Musical comedy antics in an art deco bakery (motto: "Glorifying the American Doughnut") with Eddie Cantor as an assistant to a phoney psychic, who is mistaken for an efficiency expert and ...
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Musical comedy antics in an art deco bakery (motto: "Glorifying the American Doughnut") with Eddie Cantor as an assistant to a phoney psychic, who is mistaken for an efficiency expert and placed in charge. Complications ensue when the psychic and his gang attempt to rub the payroll. Written by
PALMY DAYS (United Artists, 1931), directed by Edward Sutherland, became Samuel Goldwyn's second annual Eddie Cantor production, and another laugh fest with dance numbers and smiling chorines, compliments from choreographer, Busby Berkeley. This being the shortest Cantor musical in the Goldwyn series (77 minutes), it also consists of the least amount of songs (a total of three), plus a handful of funny dialog as well as some violent physical comedy that would be considered something of a throwback during the Mack Sennett silent comedy days.
In this venture, Eddie Cantor plays Eddie Simpson, a nervous little man (as he was in his initial Goldwyn musical, WHOOPEE, in 1930, this time singing whenever he becomes excited), who becomes an unwitting assistant to Yolando (Charles Middleton), a phony spiritualist. Helen Martin (Charlotte Greenwood), a single woman in search for a husband, who manages a gymnasium, regularly attends Yolando's séances. Merry mix-ups follow when Helen mistakes Eddie for her future husband, while Eddie is mistaken for the predicted efficiency expert by Yolando's gullible but millionaire client, A.B. Clark (Spencer Charters), owner of a gigantic bakery business. Eddie becomes interested with Clark's doll-faced daughter, Joan (Barbara Weeks), whom he believes is in love with him, but she is really interested in Steve Clayton (Paul Page). Because Eddie stands in the way of Yolando's corrupt scheme to rob Clark of his $25,000, he hires his two thugs, Joe (George Raft) and Plug Moynihan (Harry Woods) to do away with him, but Eddie has his own problems being pursued by the man-chasing Miss Martin who won't take no for an answer from her "Romeo."
The musical numbers for PALMY DAYS include: "Bend Down Sister" by Ballard MacDonald and Con Conrad (sung by Charlotte Greenwood and Goldwyn girls); "There's Nothing Too Good For My Baby" by Benny Davis, Harry Akst and Eddie Cantor (sung by Eddie Cantor in blackface); "My Honey Said Yes, Yes" by Cliff Friend (sung by Cantor/ performed by Goldwyn Girls); and "My Honey Said Yes, Yes" (finale reprise by Cantor and Greenwood). If the "My Honey Said Yes, Yes" score sounds familiar, it was later used for the 1981 Steve Martin musical, PENNIES FROM HEAVEN.
Aside from two production numbers with the Busby Berkeley overhead camera shots and kaleidoscopic routines, trademarks that would make him famous, PALMY DAYS features several very funny comedy routines, including Greenwood giving Cantor a workout in the gymnasium, even at one point having him twisted in pretzel fashion like a contortionist; being offered a medicine ball with Cantor feeling it too big to swallow; and later being pursued by gangsters (Raft and Woods), hiding out into the company gym locker room while the girls prepare to take their daily swim, thus having Eddie disguising himself as one of the girls (looking almost amazingly like Jack Lemmon's cross dressing character in the 1959 comedy classic, SOME LIKE IT HOT), and being forced to strip by Helen Martin for a shower and a dip into the pool. (Watch Eddie get himself out of that!) The movie is highlighted with a comedic chase in the Clark bakery involving Eddie, Helen, Yolando and his gang over the $25,000 which is hidden in the dough of bread. The one brief scene in which Eddie tries to show off his operation to Mr. Clark (Spencer Charters), is a little inside humor lifted from their comedy routine in WHOOPEE. And let's not overlook a line uttered by Cantor during a séance early in the story, "There is a Minneapolis in heaven, just as there is a St. Paul."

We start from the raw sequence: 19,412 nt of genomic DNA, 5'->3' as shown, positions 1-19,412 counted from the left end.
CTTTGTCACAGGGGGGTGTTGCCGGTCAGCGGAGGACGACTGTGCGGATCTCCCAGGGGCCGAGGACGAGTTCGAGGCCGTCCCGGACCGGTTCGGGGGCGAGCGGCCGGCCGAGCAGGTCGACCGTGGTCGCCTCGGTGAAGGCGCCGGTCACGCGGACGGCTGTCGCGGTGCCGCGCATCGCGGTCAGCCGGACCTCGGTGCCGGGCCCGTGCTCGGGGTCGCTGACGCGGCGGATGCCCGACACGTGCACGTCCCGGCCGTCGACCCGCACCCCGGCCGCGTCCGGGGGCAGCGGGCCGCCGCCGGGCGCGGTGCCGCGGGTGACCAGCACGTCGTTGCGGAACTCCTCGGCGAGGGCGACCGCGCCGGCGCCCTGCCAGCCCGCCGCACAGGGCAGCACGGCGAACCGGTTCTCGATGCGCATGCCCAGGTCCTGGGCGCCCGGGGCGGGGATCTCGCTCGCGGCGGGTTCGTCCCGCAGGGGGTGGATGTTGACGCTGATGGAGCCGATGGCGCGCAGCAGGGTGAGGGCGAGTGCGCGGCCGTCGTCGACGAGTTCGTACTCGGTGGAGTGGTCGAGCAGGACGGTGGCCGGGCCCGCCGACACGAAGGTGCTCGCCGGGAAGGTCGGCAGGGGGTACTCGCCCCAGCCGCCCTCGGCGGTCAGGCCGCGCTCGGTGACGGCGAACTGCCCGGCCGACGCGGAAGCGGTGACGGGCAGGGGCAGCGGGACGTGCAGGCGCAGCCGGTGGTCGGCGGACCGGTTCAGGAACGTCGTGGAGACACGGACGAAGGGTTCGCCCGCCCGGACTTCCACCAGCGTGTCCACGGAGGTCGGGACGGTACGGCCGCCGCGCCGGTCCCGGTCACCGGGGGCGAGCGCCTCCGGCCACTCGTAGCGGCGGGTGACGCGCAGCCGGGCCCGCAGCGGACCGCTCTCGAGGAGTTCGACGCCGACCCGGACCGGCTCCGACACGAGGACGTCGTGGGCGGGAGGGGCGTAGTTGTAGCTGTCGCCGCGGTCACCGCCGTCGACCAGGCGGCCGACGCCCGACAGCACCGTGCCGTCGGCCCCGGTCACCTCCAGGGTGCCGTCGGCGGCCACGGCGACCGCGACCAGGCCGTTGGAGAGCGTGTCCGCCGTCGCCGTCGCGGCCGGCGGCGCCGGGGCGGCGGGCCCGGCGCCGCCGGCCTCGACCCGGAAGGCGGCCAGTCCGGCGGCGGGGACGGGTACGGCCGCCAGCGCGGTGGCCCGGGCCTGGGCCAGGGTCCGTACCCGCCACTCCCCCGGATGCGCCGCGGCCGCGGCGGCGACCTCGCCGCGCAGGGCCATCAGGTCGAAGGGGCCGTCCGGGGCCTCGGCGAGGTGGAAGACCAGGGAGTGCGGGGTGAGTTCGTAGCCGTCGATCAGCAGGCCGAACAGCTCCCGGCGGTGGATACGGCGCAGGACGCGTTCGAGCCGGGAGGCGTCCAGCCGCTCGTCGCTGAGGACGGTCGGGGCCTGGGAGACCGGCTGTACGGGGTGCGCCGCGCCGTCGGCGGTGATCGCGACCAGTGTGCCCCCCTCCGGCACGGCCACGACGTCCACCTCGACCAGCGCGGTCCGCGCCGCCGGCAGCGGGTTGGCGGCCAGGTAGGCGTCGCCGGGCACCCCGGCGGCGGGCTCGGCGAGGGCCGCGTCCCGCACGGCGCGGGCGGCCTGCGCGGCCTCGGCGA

The chemistry between Eddie Cantor and Charlotte Greenwood is priceless. It's a pity they didn't do another movie together. In recent years, PALMY DAYS enjoyed some frequent cable television revivals briefly on Turner Network Television (TNT) in the early 1990s, the Nostalgia Channel, and on American Movie Classics during the season of 1992-93. It was distributed on video cassette, and one of the six package set of Cantor/Goldwyn musicals, but has since been discontinued, with the exception of ROMAN SCANDALS (1933) and KID MILLIONS (1934) which continued in video sale distribution for several years thereafter.
PALMY DAYS would not rank as the American Film Institute's top 100 comedies of the twentieth century, but it's worth viewing, particularly due to Cantor's buffoonery that at times pre-dates the 1960s comedies of Jerry Lewis, but not to the extreme, and/or spotting some future film stars as George Raft (in a small role); watching the villainous Charles Middleton, five years before achieving fame as Ming the Merciless in the FLASH GORDON chaptered serials for Universal in 1936; and Betty Grable and Virginia Bruce, recognizable and visible in the opening dance routines. (***)
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